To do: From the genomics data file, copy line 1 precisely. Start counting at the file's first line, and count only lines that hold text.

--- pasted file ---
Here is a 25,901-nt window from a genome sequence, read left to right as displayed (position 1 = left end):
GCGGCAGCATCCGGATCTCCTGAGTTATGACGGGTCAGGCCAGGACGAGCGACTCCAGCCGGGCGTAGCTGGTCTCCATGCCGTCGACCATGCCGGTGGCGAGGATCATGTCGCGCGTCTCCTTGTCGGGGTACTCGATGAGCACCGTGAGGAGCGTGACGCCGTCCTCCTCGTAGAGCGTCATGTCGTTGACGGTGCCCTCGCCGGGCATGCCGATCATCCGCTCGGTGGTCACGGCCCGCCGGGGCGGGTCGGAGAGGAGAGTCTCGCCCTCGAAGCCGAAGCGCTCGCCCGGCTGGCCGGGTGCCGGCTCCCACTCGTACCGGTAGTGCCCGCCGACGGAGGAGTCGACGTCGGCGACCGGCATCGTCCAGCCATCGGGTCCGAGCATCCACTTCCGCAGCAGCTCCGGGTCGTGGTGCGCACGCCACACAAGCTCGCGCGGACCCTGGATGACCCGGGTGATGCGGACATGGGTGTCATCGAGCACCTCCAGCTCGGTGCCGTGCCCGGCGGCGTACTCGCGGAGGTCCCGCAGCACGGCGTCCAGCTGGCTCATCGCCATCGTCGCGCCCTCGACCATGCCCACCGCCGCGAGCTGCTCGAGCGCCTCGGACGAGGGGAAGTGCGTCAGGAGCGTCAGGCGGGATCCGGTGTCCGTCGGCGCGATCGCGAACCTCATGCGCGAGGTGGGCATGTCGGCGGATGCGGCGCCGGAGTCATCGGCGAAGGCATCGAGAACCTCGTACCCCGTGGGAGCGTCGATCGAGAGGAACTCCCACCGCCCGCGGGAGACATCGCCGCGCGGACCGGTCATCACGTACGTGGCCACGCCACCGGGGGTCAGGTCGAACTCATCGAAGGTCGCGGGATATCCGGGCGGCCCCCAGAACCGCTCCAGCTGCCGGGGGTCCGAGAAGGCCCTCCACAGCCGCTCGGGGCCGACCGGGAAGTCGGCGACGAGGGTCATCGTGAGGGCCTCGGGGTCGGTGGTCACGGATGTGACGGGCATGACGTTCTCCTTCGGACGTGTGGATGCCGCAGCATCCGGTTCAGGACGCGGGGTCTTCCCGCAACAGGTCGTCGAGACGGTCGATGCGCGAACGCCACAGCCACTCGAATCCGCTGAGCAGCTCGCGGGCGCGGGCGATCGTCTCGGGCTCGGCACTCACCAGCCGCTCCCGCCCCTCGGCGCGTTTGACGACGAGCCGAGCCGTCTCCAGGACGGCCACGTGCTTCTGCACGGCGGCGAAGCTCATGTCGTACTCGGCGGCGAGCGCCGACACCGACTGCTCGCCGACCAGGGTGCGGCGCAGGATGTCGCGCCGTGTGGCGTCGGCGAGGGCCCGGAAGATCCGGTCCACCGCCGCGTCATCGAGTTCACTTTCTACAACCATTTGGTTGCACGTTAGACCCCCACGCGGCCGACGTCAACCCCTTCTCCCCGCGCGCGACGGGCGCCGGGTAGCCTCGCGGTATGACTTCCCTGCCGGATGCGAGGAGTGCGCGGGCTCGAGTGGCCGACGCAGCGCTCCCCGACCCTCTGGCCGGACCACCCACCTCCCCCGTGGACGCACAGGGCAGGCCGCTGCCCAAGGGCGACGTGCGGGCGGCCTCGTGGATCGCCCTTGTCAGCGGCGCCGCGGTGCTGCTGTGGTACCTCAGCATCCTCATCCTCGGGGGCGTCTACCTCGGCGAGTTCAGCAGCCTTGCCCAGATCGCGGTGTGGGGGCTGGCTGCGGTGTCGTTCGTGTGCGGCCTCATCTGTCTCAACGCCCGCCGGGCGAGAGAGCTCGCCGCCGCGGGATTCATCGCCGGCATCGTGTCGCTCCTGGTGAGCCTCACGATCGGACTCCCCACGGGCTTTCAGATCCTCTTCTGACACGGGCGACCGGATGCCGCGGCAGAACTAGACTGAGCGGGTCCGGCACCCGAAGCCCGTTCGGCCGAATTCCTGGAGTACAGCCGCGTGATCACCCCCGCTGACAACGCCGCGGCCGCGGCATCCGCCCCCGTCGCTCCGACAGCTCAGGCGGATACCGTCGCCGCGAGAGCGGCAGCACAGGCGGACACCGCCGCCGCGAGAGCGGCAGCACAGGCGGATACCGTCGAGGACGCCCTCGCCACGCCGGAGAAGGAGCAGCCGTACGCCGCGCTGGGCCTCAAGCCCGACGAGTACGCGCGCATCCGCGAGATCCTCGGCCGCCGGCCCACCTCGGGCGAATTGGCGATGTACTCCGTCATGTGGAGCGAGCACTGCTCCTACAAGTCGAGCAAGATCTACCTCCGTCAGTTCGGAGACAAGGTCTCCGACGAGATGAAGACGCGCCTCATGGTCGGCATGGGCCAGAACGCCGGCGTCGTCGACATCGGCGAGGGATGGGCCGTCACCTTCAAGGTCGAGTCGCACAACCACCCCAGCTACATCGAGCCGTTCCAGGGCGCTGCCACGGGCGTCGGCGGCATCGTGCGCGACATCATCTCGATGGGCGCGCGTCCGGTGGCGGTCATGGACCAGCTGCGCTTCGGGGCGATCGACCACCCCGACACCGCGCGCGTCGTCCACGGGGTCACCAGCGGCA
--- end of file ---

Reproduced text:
Here is a 25,901-nt window from a genome sequence, read left to right as displayed (position 1 = left end):